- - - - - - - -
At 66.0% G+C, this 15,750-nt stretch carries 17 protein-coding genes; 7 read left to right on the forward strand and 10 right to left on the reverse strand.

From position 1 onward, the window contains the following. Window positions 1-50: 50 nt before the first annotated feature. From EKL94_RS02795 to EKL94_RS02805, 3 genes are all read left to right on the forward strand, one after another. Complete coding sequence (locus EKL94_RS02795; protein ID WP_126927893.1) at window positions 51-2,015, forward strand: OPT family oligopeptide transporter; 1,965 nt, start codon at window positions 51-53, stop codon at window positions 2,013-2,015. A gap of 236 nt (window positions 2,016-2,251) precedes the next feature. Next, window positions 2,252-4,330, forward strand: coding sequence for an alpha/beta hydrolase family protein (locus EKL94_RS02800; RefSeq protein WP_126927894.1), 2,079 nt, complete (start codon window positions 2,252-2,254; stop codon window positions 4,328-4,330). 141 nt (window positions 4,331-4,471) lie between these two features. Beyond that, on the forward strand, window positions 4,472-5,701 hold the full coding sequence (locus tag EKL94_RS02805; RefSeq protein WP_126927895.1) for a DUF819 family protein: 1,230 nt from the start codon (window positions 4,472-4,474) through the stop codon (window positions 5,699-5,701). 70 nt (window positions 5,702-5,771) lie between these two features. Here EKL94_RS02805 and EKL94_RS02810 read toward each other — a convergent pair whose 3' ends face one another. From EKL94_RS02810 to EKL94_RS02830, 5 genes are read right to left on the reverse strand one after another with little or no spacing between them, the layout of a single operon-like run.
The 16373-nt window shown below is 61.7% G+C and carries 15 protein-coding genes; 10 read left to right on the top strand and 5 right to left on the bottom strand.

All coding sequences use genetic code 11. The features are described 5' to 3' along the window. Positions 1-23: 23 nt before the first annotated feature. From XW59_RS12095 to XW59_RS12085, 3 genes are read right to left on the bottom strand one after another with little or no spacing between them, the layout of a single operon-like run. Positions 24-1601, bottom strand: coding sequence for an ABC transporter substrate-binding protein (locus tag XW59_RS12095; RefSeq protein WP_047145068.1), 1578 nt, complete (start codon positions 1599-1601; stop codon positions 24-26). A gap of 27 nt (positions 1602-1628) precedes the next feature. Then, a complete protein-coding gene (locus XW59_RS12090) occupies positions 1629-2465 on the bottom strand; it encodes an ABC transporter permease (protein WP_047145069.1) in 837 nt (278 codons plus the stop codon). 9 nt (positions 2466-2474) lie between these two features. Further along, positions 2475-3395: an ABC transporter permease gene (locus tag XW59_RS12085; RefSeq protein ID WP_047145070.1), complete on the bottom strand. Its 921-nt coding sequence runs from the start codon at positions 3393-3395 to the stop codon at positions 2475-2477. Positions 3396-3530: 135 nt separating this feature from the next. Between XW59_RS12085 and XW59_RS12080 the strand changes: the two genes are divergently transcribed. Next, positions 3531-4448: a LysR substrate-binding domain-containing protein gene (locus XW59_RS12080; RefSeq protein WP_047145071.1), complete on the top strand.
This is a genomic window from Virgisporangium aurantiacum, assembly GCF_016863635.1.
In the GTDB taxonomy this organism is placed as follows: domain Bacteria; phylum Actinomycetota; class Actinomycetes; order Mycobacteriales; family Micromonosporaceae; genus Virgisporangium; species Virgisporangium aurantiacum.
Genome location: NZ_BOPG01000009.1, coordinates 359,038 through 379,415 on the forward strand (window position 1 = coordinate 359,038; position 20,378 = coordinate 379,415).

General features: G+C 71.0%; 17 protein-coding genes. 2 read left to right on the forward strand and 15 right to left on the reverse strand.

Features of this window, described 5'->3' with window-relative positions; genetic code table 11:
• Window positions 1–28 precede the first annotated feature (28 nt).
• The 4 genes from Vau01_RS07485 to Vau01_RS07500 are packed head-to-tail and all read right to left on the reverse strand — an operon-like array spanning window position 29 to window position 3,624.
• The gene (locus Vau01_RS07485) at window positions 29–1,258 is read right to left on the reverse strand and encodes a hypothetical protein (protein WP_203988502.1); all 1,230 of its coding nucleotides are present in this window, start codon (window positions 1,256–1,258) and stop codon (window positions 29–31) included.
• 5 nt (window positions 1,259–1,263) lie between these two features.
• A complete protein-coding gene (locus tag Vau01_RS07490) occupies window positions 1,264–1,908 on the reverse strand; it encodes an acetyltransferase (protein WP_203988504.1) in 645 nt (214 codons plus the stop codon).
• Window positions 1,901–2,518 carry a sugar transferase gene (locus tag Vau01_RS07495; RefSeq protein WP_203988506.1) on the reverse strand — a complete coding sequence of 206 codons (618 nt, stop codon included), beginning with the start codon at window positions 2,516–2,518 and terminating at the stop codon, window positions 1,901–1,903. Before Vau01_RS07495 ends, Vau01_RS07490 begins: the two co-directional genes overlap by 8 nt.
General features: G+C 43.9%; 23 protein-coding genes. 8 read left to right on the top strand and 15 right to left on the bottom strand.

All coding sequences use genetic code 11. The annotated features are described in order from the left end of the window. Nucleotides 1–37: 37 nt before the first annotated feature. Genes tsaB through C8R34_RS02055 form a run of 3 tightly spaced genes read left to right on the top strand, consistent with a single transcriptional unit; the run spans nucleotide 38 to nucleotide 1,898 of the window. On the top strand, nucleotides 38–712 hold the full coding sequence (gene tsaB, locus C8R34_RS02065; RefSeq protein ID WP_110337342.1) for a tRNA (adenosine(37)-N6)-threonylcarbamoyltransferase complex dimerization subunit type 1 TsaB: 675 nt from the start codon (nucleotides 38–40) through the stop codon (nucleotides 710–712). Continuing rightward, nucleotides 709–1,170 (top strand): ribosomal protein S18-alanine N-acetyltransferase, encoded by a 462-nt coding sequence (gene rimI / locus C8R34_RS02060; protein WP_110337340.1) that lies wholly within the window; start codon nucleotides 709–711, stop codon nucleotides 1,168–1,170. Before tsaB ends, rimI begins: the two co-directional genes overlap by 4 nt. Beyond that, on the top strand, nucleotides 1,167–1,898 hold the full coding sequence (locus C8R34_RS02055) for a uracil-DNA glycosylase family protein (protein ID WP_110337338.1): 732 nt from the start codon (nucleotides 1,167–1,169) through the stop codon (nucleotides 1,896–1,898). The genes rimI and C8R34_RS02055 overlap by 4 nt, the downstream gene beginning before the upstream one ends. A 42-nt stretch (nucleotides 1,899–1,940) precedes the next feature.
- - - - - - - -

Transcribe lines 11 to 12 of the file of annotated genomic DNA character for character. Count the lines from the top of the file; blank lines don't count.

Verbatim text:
• The 4 genes from Vau01_RS07485 to Vau01_RS07500 are packed head-to-tail and all read right to left on the reverse strand — an operon-like array spanning window position 29 to window position 3,624.
• The gene (locus Vau01_RS07485) at window positions 29–1,258 is read right to left on the reverse strand and encodes a hypothetical protein (protein WP_203988502.1); all 1,230 of its coding nucleotides are present in this window, start codon (window positions 1,256–1,258) and stop codon (window positions 29–31) included.